In fact, an health statistics show that social factors, like your physical environment and quality of support services, account for over 50 percent of total deaths a year in Nigeria. That is, people living in dilapidated neighborhoods with fewer public services, safe spaces and supportive social networks are more likely to suffer poor health and premature death.
With poor health policies and corrupt public health officials perverting the course of quality living, there are plenty of smaller things you and your neighbors can start doing right now to help make your neighborhood healthier. Here are 10 ideas to help you and everyone around you live better and longer.
1. Grow healthy food
Photo by Agence Producteurs Locaux Damien Kühn on Unsplash
Garden-fresh fruits and vegetables grown naturally in your backyard with homemade compost and without synthetic pesticides or fertilizers are more nutritious than refrigerated produce shipped from long distances. Less reliance on transportation also means lower fossil-fuel use and fewer carbon emissions that cause health-harming climate change. Organize a healthy produce swap with neighbors who also have gardens or start a community garden. You can even use an empty lot.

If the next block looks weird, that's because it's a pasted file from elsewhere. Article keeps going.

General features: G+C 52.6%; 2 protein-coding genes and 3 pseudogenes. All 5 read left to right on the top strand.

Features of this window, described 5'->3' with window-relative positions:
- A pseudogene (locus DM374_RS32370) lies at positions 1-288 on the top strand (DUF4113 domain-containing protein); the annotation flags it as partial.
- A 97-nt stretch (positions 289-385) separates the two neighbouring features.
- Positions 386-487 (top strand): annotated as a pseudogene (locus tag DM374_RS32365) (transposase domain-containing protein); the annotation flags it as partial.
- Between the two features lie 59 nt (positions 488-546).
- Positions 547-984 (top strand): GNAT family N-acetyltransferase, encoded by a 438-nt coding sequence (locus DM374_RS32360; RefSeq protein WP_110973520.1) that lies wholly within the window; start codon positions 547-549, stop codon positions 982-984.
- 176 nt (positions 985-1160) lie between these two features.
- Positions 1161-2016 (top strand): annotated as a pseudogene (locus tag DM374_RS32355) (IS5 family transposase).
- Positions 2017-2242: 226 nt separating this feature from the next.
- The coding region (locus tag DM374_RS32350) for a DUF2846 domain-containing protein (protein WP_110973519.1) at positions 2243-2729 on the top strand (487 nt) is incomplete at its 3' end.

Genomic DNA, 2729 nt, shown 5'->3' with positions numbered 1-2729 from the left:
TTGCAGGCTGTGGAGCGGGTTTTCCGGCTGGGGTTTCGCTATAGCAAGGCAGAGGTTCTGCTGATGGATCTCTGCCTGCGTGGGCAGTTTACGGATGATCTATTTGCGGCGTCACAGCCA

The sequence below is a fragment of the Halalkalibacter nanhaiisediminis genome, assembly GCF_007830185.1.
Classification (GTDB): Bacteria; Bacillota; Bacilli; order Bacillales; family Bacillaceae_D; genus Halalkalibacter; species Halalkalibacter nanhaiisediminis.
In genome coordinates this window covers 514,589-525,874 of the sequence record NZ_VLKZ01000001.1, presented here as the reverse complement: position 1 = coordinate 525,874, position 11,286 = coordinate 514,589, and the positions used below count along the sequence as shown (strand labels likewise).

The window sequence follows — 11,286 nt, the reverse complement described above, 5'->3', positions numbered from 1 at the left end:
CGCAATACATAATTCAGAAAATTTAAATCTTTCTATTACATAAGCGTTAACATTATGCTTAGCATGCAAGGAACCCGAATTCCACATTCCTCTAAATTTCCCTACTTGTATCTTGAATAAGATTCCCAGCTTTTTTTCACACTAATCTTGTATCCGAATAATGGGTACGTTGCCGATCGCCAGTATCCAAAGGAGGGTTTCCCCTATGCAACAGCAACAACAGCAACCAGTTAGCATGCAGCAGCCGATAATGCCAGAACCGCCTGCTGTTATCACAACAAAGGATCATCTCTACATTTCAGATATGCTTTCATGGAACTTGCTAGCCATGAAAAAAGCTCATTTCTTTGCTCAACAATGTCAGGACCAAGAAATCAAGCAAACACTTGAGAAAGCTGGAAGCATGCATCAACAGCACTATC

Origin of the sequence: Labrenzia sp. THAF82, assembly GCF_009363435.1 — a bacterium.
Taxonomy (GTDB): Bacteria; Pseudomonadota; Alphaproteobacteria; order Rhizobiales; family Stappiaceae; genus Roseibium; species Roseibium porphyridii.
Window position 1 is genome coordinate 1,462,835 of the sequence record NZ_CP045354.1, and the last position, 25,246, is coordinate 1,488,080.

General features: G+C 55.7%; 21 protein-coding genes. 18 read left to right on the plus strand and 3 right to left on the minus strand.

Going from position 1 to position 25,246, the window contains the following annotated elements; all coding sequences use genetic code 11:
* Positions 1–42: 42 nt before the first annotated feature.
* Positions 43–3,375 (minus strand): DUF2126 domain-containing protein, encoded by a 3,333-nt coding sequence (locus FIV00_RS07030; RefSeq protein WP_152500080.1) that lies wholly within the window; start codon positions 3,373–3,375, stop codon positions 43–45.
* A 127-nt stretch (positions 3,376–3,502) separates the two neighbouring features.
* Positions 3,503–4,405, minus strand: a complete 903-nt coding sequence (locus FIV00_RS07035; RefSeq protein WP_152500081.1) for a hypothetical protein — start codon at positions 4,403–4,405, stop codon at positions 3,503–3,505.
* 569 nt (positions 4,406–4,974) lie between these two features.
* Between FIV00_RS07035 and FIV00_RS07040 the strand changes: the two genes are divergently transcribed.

If gardening isn’t popular or doable in your neighborhood, start a centrally located farmer’s market or buy a bulk membership in a CSA (community-supported agriculture) to get farm-fresh seasonal produce for you and your neighbors. Also ask local grocery stores, restaurants and schools to offer more healthy food and drink options.
2. Make your community more walkable and bikeable.
Each hour you spend in a car per day corresponds with a 6 percent increase in your odds of becoming obese. Obesity is linked to many chronic and deadly diseases. Too many vehicles on the road also leads to stressful traffic congestion, unhealthy greenhouse-gas emissions and accidents that injure and kill people and animals.